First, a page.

The Breitbart News headline, back in November 2014, rang like a five-alarm fire bell: MUSLIM BROTHERHOOD OVERRUNS NATIONAL CATHEDRAL IN DC. Its author, Breitbart's national-security editor, was Dr. Sebastian L. v. Gorka, who currently occupies a top White House post as "deputy assistant" to President Donald Trump. And like just about anything Gorka has said or written, the Breitbart headline was wrong in every way. It wasn't the Muslim Brotherhood at all, and no one overran anything. Despite his characteristic hyperventilation, the event in question was a dignified, interfaith prayer service organized jointly by the leaders of Washington National Cathedral and five mainstream Muslim organizations seeking to unite "voices of moderation."
But critics charge that Gorka's hyperbole and his hands-off relationship with the truth have lately sent his stock skyrocketing with the president. Renowned for his disdain for the media and his blithe readiness to defend Trump to the last tweet, Gorka – who apparently tools around Washington in a Mustang with a license plate that reads ART [OF] WAR – has become a nearly ubiquitous presence on television and radio as a spokesman for the White House. "Did you see Gorka?" Trump reportedly said after Gorka took part in figurative fisticuffs on CNN. "So great. I mean, really, truly great!"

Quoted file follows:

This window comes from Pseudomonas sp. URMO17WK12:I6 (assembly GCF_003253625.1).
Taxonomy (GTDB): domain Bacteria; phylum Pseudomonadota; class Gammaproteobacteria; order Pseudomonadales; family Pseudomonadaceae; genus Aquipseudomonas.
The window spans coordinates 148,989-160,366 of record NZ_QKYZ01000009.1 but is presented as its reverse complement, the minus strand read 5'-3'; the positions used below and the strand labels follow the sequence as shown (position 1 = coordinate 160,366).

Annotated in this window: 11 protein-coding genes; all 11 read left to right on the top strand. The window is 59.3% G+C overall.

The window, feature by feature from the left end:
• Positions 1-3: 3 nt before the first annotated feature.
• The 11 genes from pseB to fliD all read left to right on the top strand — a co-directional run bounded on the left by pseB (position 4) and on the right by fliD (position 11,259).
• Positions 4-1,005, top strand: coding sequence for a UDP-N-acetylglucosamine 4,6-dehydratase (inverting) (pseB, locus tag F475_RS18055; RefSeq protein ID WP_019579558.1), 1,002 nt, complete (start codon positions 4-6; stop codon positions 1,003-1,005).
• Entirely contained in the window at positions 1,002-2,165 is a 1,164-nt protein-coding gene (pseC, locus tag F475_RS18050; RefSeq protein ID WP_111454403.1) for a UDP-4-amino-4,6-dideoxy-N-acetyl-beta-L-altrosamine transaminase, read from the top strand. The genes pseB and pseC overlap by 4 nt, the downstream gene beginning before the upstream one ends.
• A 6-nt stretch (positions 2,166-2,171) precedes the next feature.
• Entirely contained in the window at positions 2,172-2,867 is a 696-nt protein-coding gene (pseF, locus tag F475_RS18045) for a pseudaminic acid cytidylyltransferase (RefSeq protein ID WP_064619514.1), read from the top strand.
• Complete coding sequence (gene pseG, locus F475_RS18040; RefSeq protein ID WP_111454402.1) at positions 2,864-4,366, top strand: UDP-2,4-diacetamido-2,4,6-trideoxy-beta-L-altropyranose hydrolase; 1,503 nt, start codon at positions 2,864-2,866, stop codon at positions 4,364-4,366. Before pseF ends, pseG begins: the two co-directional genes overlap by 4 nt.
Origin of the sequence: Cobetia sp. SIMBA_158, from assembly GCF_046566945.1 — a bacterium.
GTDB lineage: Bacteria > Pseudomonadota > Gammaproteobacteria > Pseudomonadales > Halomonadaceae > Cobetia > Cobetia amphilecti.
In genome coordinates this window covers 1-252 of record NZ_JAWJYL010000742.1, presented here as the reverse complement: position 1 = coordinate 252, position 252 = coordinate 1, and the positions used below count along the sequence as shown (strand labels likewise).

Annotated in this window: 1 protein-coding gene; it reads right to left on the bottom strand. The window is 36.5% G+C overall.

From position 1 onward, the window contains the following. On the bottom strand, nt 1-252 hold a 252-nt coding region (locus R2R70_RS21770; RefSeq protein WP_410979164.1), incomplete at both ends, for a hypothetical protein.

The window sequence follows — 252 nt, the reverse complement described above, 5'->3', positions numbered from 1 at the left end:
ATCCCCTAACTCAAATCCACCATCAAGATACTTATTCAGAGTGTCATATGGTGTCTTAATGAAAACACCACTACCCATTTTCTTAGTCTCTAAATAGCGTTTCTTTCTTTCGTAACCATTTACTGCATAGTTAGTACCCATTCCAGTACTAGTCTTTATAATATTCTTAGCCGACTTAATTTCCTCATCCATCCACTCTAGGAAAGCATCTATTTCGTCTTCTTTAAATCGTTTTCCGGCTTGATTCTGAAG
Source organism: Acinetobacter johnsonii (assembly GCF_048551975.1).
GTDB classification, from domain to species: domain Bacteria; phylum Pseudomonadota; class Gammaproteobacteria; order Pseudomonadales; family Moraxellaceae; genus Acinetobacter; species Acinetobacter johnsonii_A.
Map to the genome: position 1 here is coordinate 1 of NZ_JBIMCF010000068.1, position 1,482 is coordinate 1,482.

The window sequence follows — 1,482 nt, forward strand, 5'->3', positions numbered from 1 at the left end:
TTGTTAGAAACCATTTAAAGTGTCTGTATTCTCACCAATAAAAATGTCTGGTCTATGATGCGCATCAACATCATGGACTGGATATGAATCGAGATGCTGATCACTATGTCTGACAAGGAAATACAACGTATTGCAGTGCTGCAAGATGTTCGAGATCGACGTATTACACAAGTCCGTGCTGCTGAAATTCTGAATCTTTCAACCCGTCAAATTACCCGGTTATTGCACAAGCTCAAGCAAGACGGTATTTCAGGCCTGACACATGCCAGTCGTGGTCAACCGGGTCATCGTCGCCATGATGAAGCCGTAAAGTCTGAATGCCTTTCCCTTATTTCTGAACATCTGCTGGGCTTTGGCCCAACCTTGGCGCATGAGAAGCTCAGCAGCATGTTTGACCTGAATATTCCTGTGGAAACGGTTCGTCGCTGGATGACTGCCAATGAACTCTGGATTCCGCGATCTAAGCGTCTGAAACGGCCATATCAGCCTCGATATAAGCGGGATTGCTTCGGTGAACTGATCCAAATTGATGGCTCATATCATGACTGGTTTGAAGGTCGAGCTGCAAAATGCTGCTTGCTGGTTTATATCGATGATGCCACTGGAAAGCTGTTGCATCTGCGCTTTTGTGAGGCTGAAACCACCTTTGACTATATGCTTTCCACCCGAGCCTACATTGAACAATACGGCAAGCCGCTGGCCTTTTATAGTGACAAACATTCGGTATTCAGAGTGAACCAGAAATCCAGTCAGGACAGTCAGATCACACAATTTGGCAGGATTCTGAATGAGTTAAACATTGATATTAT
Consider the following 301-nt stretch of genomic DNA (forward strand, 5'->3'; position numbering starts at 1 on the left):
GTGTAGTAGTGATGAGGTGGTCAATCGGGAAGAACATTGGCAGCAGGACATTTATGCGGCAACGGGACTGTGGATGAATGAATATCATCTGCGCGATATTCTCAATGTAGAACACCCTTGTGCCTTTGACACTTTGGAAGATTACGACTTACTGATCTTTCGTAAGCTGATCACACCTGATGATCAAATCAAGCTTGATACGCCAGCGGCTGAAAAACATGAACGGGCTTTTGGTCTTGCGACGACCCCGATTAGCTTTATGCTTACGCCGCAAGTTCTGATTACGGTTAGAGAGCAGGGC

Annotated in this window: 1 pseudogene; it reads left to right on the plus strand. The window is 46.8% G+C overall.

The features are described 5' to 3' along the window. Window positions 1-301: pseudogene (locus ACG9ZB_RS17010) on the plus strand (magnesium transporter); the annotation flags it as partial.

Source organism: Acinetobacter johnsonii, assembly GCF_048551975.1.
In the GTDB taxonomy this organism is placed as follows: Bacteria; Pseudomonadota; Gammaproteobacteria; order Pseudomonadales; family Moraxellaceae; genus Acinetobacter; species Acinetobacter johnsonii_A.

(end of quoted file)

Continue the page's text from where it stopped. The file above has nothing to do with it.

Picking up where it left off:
Gorka views himself as a "utility infielder, especially in the field of counterterrorism," and claims to provide behind-the-scenes advice to Trump on how to fight terrorism, while serving under the wing of Steve Bannon, his former boss at Breitbart. "It's surreal and quite horrifying that someone who's such an amateur has reached such heights," says David Ucko, associate professor in the Department of War and Conflict Studies at National Defense University. Adds Michael S. Smith II, a veteran terrorism analyst who's had unpleasant run-ins with Gorka, "This is not somebody who should be working anywhere near the White House." Even more bluntly, a colleague of Smith's, Cindy Storer, an ex-CIA terrorism analyst, said, "He's nuts."